Hello from the Research Assistant for the Aerial Photographic Archive for Archaeology in the Middle East. To save my time and yours, we just call it APAAME. We are perhaps best known for the Aerial Archaeology in Jordan Project which has conducted a season of aerial reconnaissance in Jordan from a helicopter every year since 1997. Day of Archaeology has not caught us in the air however, but in the office.
I am writing this from our new office in New Barnett House on Little Clarendon St in Oxford. We are in the process of moving our entire archive to Oxford University from the University of Western Australia. Our large map collection is in mail tubes, and our complete collection of Hunting Aerial Survey diapositives of Jordan from 1953 are in 7 boxes against the wall, but the slides and printed photographs are unpacked – we just haven’t got shelving for them yet!
Fortunately, the majority of our collection is already digitised, and that is what I will be working with for the most of today. Glamorous I know – but flying in a helicopter taking thousands of photographs of archaeological sites for a month a year, and delving through archives to investigate collections with aerial photographs of the Middle East, leaves quite a bit of follow up work.
I have not even finished my first cup of coffee for the day and already I am fighting with Flickr. We use Flickr to host are on-line photographic database (www.flickr.com/apaame/collections). Flickr was chosen because it is relatively cheap and extremely accessible medium to host our ever-increasing archive. We have recently decided to upload our images with their full geo-referencing information, and so I am going through the backlog of updating around 61,000 images on Flickr with their geo-tags. I have to batch edit these photographs in Flickr, which is fine except the interface Flickr uses doesn’t seem to cope with handling too many images at once. *sigh* I’ll just get myself a cup of tea … Meanwhile, in the background, I have Adobe Light room where we catalogue all of our images updating the metadata in Flickr.
Why am I geo-tagging our Flickr images? Traditionally, you would search for a location by place-name, but this is extremely difficult for the Middle East due to variations in place names and transliteration from Arabic to English, let alone to other languages such as French and German. (The Graeco-Roman city of Gerasa – for example, has appeared (so far) with 13 different spellings of its ancient and modern name in various languages). If you know where a place is located on a map however, you can simply go to the map interface (www.flickr.com/apaame/map) and zoom in on the area of interest, and you will see whether we have any geo-tagged photographs for that area and what site reference we are using. Alternatively, if you have found a site of particular interest on our archive but don’t know where it is, you can open the map interface and see its location on a map.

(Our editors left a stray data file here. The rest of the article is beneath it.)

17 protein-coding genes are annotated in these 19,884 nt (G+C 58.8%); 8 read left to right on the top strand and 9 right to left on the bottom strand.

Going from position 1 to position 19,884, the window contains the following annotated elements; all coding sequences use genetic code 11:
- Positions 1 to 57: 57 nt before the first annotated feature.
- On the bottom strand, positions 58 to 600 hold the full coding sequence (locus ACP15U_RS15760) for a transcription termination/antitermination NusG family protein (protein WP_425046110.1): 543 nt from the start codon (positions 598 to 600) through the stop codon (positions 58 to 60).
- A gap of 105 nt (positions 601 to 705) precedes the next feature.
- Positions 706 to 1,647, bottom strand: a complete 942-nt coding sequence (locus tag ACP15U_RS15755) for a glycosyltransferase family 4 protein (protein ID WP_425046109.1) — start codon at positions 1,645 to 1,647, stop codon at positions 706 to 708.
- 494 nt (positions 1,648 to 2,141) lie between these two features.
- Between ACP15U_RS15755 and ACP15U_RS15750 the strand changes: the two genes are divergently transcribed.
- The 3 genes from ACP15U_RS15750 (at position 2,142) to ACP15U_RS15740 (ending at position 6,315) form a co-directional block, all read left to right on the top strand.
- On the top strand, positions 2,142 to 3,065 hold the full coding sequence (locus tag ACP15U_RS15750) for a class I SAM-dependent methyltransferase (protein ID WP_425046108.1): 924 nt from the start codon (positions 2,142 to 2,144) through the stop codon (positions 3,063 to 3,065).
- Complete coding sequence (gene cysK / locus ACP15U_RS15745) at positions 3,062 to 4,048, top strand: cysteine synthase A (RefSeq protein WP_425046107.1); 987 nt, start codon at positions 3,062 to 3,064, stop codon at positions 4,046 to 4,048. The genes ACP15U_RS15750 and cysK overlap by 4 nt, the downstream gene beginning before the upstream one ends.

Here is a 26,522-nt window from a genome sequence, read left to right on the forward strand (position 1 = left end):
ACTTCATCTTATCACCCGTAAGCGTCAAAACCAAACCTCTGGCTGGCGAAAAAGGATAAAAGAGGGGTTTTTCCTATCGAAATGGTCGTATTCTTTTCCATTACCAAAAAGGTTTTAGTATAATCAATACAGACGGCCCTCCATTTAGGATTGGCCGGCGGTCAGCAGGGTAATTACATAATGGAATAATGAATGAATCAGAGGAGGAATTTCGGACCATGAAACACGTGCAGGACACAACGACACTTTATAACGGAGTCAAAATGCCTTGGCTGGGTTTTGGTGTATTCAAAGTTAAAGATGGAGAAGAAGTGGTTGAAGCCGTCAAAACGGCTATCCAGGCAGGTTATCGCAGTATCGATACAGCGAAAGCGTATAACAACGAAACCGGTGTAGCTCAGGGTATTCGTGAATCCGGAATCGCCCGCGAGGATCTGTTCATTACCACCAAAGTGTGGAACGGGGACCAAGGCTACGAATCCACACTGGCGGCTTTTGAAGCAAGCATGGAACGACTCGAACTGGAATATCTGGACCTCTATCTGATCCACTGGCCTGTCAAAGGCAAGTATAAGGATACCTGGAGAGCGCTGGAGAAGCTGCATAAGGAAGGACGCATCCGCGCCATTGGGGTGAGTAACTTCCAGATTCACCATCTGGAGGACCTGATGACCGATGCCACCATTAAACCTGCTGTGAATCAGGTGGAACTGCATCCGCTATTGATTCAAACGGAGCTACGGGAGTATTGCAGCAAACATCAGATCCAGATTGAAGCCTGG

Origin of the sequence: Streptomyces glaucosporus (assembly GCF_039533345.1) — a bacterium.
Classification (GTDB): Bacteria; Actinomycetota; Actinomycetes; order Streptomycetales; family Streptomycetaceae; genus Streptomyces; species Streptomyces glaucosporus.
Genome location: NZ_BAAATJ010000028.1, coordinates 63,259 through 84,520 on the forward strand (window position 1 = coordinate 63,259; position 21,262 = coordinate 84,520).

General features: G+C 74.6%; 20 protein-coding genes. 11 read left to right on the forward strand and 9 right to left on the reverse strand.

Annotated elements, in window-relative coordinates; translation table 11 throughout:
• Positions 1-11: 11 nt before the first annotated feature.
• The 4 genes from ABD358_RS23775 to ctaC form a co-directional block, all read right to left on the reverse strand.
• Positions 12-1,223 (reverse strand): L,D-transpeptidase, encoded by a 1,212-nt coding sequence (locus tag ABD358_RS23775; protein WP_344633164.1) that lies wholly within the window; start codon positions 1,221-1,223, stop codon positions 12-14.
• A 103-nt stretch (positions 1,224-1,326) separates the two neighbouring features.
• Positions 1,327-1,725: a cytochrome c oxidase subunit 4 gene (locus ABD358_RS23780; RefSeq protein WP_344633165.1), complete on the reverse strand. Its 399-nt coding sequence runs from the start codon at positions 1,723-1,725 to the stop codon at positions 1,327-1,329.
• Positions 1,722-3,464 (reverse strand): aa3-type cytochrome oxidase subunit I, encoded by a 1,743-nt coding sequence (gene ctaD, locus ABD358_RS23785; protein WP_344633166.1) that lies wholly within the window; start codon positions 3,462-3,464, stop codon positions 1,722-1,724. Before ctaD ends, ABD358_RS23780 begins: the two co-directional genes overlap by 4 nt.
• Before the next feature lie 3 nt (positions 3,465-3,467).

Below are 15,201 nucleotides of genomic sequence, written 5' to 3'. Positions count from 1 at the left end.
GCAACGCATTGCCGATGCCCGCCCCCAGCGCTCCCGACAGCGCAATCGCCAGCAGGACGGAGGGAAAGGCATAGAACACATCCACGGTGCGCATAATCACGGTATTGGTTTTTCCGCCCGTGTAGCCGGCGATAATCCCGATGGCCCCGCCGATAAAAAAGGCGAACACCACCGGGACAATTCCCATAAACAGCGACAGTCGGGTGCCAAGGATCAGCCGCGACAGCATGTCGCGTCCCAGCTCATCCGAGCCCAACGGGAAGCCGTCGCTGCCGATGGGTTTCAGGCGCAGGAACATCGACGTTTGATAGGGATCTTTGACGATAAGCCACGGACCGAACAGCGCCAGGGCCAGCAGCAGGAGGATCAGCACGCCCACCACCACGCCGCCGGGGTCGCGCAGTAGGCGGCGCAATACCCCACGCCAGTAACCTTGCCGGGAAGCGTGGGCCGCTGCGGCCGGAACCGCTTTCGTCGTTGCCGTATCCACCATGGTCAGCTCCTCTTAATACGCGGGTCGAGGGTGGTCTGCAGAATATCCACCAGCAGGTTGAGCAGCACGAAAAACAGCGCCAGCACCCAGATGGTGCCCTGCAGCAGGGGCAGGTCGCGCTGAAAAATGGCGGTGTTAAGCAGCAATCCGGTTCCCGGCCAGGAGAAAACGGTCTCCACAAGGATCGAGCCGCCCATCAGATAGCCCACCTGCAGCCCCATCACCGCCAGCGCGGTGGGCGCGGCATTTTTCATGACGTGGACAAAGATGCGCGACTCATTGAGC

While I am working over in one corner of our office tackling the everyday issues of managing a digital archive, Professor David Kennedy is in the other using the archive as part of his ongoing research. The digitisation of our archive has opened up an increasing amount of time that can be dedicated to analysis and research, and has meant an increasing output of publications. Currently David is researching the Hinterland of Roman Philadelphia, which involves the search for historical photography, maps and early explorers accounts of a landscape that is now largely built over. He is putting the final touches to a lecture inspired by this ongoing research that will be delivered at the ARAM conference on ‘The Decapolis’ at Oxford University’s Oriental Institute on Monday: ‘Brünnow and von Domaszewski in the Jordanian Decapolis’. The research for this lecture involved time spent in Princeton earlier this year where the photographic archive of Brünnow and von Domaszewski is held.
Now that I seem to have Flickr happily batch organising my geo-tagged items to be accessible to anyone, I am doing a bit of research on Content Management Systems and digital archaeology projects. APAAME is looking to evolve the way in which we manage our content and related data, but exactly what system we implement for what purpose is currently under investigation. Everyone has their areas of expertise, and so we are contacting those that have computer database, data mining and CMS operating know-how that might have some good advice for us. I am also keeping an eye on our twitter feed, that is particularly active today with everyone’s #dayofarch posts, as well as updating our blog with info about our new publication.
So that is what APAAME were up to on this day, 26 July 2013.
If you would like to contact us or keep in touch– please feel free to use one of the following methods
Flickr archive: www.flickr.com/apaame/collections